As you’ll likely notice, yesterday’s post has been delayed until today. What’s the excuse? Being out of the country. Although currently writing this from a train in Toronto, today’s topic relates to the wonder that is Niagara Falls. Home to three distinct waterfalls that collectively form “Niagara Falls,” water from nearby rivers flow over a cliff that drops more than 180 feet. While an amazing sight to see in and of itself, there’s an unmentioned phenomenon that was far more jarring.
Despite the weather being quite pleasant upon first arriving in Niagara Falls (prior to the 6″ of snow that would come in the evening), that was not the case adjacent to the Horseshoe Falls. While many have heard of the “Maid of the Mist,” named for the mist storm generated from the force of water dropping over the falls’s cliff, one seldom hears of the weather conditions at the top of the falls. In an idealistic world, a view of the Horseshoe Falls provides a picturesque view of the falls. Instead, the wind rushes atop the water and blows this mist directly at viewers. Moreover, the horseshoe shape of the falls funnels the mist directly into one location. What does this look like in practice? Walking into/through a monsoon.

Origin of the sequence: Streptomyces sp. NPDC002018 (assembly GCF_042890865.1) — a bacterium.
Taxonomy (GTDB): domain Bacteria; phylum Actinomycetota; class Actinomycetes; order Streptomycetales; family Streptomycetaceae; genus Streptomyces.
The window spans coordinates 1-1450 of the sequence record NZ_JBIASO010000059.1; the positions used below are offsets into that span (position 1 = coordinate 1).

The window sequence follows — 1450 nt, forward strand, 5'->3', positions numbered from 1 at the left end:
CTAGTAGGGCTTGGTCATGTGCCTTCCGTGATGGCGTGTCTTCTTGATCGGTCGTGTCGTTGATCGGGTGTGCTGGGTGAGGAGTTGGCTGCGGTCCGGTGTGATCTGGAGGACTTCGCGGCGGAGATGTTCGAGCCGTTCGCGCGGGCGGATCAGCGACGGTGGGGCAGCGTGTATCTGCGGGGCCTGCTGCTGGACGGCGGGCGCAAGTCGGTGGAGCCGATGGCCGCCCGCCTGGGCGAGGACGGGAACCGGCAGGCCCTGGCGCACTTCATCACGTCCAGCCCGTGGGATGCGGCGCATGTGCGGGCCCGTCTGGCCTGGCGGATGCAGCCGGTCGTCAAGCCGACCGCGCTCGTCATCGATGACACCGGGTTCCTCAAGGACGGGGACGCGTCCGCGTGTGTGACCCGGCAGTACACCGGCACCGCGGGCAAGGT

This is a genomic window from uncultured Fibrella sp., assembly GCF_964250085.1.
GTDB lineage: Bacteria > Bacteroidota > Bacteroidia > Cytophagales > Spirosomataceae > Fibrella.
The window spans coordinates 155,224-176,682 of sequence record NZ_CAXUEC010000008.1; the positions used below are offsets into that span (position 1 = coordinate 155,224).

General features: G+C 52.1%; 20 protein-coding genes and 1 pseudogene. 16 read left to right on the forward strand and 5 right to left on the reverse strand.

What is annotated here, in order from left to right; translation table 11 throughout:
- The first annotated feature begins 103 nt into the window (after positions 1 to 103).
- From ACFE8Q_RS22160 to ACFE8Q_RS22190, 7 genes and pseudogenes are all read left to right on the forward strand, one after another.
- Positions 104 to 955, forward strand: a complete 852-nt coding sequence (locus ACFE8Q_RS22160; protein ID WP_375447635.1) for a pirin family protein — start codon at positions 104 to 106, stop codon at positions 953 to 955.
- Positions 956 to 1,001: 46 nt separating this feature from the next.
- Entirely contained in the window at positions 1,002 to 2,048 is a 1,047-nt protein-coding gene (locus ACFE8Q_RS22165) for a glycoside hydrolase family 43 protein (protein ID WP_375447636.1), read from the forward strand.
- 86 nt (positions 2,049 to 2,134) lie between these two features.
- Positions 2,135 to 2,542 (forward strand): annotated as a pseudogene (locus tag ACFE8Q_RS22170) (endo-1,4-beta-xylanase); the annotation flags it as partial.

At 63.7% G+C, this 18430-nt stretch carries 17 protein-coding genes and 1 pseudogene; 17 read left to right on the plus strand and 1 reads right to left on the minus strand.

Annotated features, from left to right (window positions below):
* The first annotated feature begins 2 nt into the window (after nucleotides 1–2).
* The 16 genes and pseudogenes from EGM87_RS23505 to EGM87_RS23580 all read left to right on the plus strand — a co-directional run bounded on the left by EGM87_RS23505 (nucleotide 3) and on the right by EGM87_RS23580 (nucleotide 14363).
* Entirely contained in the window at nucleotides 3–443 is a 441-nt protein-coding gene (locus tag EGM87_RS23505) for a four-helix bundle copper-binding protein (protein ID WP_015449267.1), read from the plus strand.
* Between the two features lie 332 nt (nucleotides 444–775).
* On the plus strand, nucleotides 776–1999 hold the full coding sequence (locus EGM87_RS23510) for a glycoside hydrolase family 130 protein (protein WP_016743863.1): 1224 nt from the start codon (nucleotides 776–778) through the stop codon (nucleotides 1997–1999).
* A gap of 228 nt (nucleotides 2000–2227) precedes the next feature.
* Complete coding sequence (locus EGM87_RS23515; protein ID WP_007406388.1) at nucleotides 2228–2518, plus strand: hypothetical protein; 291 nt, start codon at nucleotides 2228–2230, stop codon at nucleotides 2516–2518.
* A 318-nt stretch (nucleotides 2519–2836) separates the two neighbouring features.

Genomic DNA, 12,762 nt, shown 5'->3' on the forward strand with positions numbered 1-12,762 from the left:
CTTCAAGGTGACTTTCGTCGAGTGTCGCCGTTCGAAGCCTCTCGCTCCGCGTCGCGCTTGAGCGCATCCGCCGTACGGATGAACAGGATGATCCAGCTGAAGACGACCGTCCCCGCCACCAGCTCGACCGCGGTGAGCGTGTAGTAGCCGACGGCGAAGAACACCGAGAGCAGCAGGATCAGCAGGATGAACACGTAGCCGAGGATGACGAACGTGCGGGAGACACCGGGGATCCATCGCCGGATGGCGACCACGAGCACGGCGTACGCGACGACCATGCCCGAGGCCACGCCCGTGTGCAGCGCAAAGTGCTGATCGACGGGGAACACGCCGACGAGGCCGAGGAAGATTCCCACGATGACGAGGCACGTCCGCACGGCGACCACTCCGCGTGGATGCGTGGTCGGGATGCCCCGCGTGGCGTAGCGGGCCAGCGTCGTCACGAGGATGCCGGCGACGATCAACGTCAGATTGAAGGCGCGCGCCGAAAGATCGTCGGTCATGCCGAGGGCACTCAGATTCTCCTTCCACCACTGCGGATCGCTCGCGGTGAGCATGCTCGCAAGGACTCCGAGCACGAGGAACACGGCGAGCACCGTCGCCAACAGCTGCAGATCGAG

Very rapidly, walking alongside the falls, one begins to encounter the slightest mist that quickly turns to a sideways torrential downpour. Forget attempting to view the falls; your immediate concern quickly shifts to exiting the area as quick as possible. Worsening the situation is the cold, which only serves to freeze the rain and create incredibly icy and slushy conditions.
Although it’s great to view from a distance and at an angle, don’t say you haven’t been warned.